my cockatoo has damage to his tonuge


what would damage of the tonuge cause for future problems

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Jan 02, 2012
my cockatoo has damage to his tonuge
by: Linda

If you have one of the water bottles with the stainless steel mouth pieces with ball, then this may be how he damaged his tongue. The stainless steel drinkers with balls can actually cut off a bird's tongue.

(There are water bottles that have a little "stick" they move to the side to get water. )

You will need to take him to an Avian Vet only in your driving area and have him examined to see extent of damage. Infection or metal poisoning can result from an injury like this, so I highly recommend you get an appointment and take him in immediately.

Once Avian Vet has examined him, they will be able to tell you more about the injury plus give you some antibiotics to make sure infection does not result from the injury. As for future prognosis, ask the Avian Vet about it. I do know your bird is in pain if his tongue has been hurt, so please don't delay getting him to a licensed and trained Avian Vet. No home remedies or over the counter meds as these can kill your bird.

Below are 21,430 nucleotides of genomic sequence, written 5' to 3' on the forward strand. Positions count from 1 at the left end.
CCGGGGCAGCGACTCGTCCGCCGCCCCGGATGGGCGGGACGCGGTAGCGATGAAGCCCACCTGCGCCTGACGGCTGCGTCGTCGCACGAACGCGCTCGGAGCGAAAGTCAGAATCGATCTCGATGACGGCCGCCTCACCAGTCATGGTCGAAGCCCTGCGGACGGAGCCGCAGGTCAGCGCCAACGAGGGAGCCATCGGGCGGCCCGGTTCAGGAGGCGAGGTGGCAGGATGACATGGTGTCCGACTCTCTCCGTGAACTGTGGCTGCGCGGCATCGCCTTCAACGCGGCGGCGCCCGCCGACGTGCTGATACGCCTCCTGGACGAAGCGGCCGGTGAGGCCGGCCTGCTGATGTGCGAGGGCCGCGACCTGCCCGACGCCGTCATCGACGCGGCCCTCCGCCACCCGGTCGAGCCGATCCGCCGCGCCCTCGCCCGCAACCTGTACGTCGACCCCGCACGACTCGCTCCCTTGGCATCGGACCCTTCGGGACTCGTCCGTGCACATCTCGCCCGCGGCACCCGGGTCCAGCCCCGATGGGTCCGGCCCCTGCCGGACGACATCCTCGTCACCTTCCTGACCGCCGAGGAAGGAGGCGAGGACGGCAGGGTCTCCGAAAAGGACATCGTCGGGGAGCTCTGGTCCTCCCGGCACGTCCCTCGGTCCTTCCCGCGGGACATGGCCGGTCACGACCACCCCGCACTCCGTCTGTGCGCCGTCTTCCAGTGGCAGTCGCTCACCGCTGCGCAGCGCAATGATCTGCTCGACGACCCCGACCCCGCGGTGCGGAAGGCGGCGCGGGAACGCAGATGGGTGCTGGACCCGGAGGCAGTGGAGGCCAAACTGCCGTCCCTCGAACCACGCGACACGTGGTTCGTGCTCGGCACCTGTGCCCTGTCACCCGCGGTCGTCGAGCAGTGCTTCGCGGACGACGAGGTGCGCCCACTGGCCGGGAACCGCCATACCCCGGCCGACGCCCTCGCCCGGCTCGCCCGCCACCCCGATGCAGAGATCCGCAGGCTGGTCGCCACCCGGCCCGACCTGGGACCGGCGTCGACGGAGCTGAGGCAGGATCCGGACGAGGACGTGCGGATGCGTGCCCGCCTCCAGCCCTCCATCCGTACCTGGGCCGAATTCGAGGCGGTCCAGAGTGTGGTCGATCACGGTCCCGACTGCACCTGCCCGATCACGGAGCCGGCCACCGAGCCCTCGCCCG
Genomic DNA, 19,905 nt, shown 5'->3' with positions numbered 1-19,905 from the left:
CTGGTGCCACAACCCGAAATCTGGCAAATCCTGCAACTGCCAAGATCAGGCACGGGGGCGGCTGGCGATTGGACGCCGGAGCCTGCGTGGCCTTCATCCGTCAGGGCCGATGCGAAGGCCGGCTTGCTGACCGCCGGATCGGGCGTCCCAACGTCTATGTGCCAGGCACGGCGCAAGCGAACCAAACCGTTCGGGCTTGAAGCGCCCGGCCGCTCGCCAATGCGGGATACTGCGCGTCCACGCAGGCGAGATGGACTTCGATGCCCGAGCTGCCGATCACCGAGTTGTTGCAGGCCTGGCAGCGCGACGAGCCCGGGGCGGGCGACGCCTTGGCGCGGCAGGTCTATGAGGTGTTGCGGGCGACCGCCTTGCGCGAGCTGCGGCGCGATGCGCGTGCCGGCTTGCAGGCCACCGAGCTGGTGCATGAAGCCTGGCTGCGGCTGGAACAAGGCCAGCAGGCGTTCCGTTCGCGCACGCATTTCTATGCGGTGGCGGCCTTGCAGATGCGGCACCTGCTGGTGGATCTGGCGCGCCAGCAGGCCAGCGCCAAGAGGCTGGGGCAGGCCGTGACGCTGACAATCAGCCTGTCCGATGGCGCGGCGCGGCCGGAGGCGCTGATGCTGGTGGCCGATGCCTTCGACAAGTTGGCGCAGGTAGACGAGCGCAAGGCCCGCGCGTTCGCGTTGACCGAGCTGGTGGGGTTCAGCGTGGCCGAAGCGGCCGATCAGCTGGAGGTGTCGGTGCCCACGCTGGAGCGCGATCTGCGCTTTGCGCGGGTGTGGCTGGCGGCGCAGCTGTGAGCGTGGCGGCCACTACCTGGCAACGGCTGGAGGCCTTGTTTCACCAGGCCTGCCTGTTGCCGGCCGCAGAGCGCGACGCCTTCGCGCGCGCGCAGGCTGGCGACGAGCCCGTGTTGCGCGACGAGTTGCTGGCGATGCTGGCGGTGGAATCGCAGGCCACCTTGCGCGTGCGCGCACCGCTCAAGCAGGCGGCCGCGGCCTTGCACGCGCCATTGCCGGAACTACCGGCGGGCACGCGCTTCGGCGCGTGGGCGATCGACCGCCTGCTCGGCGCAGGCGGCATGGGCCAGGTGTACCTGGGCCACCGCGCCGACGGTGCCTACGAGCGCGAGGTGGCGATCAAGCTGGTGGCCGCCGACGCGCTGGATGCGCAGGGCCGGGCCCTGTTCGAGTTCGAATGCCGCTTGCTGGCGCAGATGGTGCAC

Make sure that whatever caused this injury is found so that this does not happen again. Inappropriately sized toys can do it. Chain that has sharp edges can do this, and those will need to be discarded.

Always buy smooth chain with links large enough so a toe can be easily pulled in and out. The same with the tongue. Also make sure no sharp edges are on any toy parts or water bottle mouth pieces. The water bottles with the stainless steel mouthpiece has cut off more bird's tongues than I'd like to think about. It may keep water cleaner, but they are a hazard for the bird's tongues as larger parrots have a tendency to shove their tongues up into the mouthpiece, and the edges on the bottom are sharp which is enough to cut tongue some or a lot.

Let us know what Avian Vet has to say. Parrots are creatures where if anything can go wrong, they will certainly find out how and hurt themselves. That's the first and foremost "Law of Having Parrots in the Home". Do not allow your bird outside cage playing or flying without constant supervision. If your bird has his own room, put on a hardware cloth screen door that can be closed when he is outside cage and make sure room has already been "bird proofed". Cages sometimes have "sharps" on them from powder coat running and drying into a point. These are found by running your fingers over every square inch of cage. They have to be sanded down where they are no longer sharp. Sometimes wire-welds are also left sharp, and believe me the Chinese cages ALL have to be checked and double checked for sharps. Even after I did this, one of my birds found one I missed and cut her feet all up on it. Never just accept that a cage is safe because it's new as this is very far from accurate. Birds have a way of finding these areas and sometimes hurting themselves very badly.


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